Croatia said ‘Yes’ to EU membership
Dessislava Dimitrova, January 23, 2012
"Croatia said ‘Yes’ to the European union". Those were the words of the country’s prime minister, Zoran Milanovic, before he cast his ballot in favour of the country’s EU integration. "Croatia said ‘Yes’" were also the first comments at the end of the election day on Sunday, January 22. In the second referendum since Croatia gained its independence 20 years ago, some 4.5 million Croats were called on to answer with ‘Yes’ or ‘No’ to the question “Are you for the country’s membership in the European union?" Despite the calls of the new prime minister, Zoran Milanovic, the messages from celebrities on the TV, including general Ante Gotovina's, who directly paid part of the price for the future membership after being arrested and transferred to the International Crime Tribunal in the Hague, more than half of the eligible voters did not go to the polling stations.
According to the first official results, announced by the state election commission, 43.51% voters cast their ballots on Sunday. Of them, 66.27% backed the country’s EU membership, while 33.13%, probably scared by the current EU crisis, by the threatening news about the future of the euro or impacted by the anti-EU movements, voted against it. “We are making decision ourselves, the success or its lack depend on us,” Parliament Speaker Boris Sprem said after the first results were announced and greeted Parliament with “Good morning,” despite the late hour, as, according to him, the results meant a new day and a new historical chapter for Croatia.
President Ivo Josipovic in his turn said that the outcome of the referendum has determined Croatia’s EU future. Also in Parliament Prime Minister Milanovic defined the outcome of the referendum as a historical one, pointing out that such a decision was taken just once before – on the referendum that took place on May 19, 1991, when Croats voted for their independence from ex-Yugoslavia. Actually, for some Croats who voted against the country’s membership or abstained from voting, a key reason for doing so was in fact the fear arising from the memories, related to what happened with ex-Yugoslavia. For some of them, entering a new union 20 years after having left another, was meaningless.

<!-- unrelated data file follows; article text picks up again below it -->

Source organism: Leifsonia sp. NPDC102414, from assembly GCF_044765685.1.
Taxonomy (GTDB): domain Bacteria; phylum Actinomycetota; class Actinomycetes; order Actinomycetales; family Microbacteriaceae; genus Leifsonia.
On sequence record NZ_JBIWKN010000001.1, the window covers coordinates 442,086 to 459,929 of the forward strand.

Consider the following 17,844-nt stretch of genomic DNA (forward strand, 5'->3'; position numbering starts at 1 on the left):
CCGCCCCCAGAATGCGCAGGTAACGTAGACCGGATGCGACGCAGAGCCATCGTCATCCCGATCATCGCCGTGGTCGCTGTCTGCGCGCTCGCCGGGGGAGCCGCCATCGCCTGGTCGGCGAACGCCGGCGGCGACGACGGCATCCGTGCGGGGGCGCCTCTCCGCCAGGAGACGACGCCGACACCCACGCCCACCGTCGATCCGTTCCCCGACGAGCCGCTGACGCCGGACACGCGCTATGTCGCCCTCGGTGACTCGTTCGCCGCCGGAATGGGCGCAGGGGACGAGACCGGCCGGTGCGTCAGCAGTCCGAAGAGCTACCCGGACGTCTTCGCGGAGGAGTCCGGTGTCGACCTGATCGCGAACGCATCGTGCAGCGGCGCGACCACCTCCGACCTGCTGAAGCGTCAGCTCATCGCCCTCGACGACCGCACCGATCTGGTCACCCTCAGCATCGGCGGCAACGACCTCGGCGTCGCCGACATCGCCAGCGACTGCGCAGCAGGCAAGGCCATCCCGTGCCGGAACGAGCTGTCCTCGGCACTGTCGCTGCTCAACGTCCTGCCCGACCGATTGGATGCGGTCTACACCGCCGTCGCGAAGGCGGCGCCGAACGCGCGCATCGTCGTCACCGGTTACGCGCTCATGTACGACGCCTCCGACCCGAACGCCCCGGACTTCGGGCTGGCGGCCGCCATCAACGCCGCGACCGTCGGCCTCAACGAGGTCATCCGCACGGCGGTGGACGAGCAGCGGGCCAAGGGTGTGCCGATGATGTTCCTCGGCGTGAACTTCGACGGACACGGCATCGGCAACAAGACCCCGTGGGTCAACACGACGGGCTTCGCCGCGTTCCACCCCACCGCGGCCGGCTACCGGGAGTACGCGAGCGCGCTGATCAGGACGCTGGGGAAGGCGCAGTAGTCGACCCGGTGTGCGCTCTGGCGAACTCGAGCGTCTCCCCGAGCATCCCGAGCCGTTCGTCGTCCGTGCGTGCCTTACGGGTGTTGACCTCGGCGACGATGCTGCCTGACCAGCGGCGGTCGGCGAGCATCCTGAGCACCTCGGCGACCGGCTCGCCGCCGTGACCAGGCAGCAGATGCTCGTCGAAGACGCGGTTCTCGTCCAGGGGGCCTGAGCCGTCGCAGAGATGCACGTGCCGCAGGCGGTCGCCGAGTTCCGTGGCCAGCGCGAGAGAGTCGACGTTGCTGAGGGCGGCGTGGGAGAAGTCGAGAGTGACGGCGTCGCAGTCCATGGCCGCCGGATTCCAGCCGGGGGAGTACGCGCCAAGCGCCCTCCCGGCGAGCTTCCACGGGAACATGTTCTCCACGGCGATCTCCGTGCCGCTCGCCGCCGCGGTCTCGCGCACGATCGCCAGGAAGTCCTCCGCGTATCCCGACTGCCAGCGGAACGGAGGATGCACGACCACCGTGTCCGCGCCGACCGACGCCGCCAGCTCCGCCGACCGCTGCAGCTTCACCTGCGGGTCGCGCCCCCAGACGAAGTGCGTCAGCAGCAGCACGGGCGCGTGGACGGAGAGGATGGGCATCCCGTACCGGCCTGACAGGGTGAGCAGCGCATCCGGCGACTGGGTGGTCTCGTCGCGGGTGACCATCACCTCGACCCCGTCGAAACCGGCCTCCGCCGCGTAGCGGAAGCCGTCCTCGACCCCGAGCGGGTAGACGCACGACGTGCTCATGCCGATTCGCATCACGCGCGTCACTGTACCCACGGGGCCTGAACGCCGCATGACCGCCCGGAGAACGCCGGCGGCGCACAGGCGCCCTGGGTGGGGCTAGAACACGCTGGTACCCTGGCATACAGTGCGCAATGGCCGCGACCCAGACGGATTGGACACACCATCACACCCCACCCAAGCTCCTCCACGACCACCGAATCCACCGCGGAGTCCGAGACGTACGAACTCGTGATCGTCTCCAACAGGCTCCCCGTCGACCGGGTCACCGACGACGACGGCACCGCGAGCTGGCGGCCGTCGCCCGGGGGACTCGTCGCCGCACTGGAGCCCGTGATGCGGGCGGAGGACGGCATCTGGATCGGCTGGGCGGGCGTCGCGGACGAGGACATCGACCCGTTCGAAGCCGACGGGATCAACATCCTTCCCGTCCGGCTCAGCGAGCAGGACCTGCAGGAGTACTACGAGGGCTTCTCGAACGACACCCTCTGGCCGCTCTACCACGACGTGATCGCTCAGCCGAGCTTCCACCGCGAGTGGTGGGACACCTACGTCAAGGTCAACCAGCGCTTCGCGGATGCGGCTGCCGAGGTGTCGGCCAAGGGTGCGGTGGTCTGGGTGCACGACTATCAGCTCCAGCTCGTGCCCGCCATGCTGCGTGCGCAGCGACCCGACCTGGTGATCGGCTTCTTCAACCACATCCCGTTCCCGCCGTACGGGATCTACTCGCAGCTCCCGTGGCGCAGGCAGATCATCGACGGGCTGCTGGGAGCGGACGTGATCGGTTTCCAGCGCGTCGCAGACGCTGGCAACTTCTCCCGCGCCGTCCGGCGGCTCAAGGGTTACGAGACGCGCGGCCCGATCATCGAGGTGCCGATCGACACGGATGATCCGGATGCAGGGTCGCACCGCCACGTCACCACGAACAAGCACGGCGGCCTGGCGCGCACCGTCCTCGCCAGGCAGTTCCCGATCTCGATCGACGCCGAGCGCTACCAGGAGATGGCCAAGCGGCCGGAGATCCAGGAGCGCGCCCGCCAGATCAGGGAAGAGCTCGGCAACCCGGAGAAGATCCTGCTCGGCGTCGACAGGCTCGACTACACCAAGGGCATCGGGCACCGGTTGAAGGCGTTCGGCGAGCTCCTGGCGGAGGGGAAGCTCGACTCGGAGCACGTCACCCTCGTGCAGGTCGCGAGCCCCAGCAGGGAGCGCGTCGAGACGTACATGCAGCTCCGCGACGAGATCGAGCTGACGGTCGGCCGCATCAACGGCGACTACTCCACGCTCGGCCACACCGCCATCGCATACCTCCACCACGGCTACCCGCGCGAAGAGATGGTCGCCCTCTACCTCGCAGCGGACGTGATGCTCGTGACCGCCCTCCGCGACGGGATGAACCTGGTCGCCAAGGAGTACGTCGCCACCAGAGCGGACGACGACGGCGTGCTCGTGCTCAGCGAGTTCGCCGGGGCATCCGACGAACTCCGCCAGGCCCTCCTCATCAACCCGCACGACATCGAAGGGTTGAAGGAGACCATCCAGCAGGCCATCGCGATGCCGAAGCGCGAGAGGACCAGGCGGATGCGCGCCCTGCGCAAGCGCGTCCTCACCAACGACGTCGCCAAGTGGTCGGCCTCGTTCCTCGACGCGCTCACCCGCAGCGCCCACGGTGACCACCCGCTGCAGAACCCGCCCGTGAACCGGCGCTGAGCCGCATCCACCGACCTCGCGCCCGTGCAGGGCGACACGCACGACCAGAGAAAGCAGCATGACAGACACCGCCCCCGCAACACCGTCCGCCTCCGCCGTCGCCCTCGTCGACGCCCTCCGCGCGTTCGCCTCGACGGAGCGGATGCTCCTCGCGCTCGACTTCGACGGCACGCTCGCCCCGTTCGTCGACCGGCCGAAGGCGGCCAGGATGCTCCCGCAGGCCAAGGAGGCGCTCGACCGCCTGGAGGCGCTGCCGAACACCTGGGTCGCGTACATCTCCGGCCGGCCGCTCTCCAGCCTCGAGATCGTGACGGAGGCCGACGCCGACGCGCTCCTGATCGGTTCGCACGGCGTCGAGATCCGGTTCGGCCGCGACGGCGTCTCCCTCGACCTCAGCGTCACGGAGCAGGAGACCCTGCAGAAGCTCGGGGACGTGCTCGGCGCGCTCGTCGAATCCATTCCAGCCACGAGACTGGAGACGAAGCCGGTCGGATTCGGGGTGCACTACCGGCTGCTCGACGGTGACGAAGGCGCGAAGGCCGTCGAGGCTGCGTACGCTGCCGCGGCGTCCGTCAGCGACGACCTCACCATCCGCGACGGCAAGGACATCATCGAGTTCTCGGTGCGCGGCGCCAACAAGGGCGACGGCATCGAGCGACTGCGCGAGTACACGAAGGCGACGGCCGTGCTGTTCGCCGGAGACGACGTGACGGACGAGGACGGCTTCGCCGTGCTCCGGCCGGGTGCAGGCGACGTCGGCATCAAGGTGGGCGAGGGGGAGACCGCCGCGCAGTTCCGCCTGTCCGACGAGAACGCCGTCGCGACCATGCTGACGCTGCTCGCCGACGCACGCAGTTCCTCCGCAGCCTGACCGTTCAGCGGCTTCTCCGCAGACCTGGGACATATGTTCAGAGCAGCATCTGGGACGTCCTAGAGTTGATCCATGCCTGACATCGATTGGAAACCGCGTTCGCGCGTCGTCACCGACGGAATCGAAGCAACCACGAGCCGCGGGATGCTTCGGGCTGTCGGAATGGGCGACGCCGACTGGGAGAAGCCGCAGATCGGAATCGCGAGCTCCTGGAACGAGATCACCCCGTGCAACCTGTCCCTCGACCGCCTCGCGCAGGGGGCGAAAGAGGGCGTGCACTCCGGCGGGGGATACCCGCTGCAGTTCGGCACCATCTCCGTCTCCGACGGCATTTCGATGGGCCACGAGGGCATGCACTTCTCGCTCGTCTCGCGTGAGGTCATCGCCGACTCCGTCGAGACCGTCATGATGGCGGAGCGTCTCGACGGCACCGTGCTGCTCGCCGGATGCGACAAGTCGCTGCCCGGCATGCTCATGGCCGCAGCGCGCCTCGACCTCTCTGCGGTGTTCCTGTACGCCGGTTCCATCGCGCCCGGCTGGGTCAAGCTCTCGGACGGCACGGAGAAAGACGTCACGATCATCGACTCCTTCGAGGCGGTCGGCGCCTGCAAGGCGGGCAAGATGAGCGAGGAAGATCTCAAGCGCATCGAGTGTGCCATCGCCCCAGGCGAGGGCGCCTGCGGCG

Others were concerned over the future of the European Union and were afraid that it could have the same fate as former Yugoslavia. Slovene Jernej Stromajer‘s tweet a few minutes after the polling stations were closed read: “We have destroyed Yugoslavia, we will do the same with EU,” led to quite controversial comments. The EU leaders, however, as well as top officials from ex-Yugoslavia states, saw a positive sign for the whole region in the outcome of the referendum.
“The upcoming accession of Croatia sends a clear signal to the whole region of South Eastern Europe. It shows that through political courage and determined reforms, EU membership is within reach. Today's positive vote is therefore good news for Croatia, good news for the region, and good news for Europe,” European Commission President Barroso and European Council President Van Rompuy said in a joint statement.
Not that good news, however, was the low election turnout at the Sunday’s referendum, which happened to be the lowest among all EU member states which conducted such polls before joining the bloc. It was lower even then the referenda held in Hungary and Slovenia in 2003, when the turnout was 45.6% and 60%, respectively.
Prime Minister Zoran Milanovic said the low outcome was a result of fatigue among the Croats but added that this was a message to the government rather than a response to the overall situation in the country.
Just a few days before the referendum it became clear that the government planned to increase VAT to 25% from 23%, a hike that will become effective on March 1, as well as cut the country’s budget for this year. Milanovic, who has become prime minister just a few weeks ago, stepped into office in quite a difficult moment – on the eve of EU membership, but also during a serious economic crisis and corruption affairs.
According to Milanovic, however, unlike the government of former PM Jadranka Kosor, which increased VAT by 1% in 2009, his cabinet would also take cost-cutting measures, which was not done by Kosor and which led to the accumulation of huge debts.
Another reason for the low turnout could also be the fact that the government started the referendum campaign in the beginning of the year, which, according to some analysts, was not enough time for voters to get acquainted with all the documents, related to the EU accession process, although all of them could be found on the websites of the Croatian institutions. Deputy Prime Minister and Minister of Economy Radomir Cacic in his turn commented, saying that ‘Yes’ to EU accession was a key prerequisite for exiting the economic crisis and attracting of new investors. "If we had said ‘No’, that would have meant a rating decrease within the next 24 to 48 hours. A ‘No’ would have meant, if not a collapse, then at least a serious danger, both in the short term and in the long term", he said.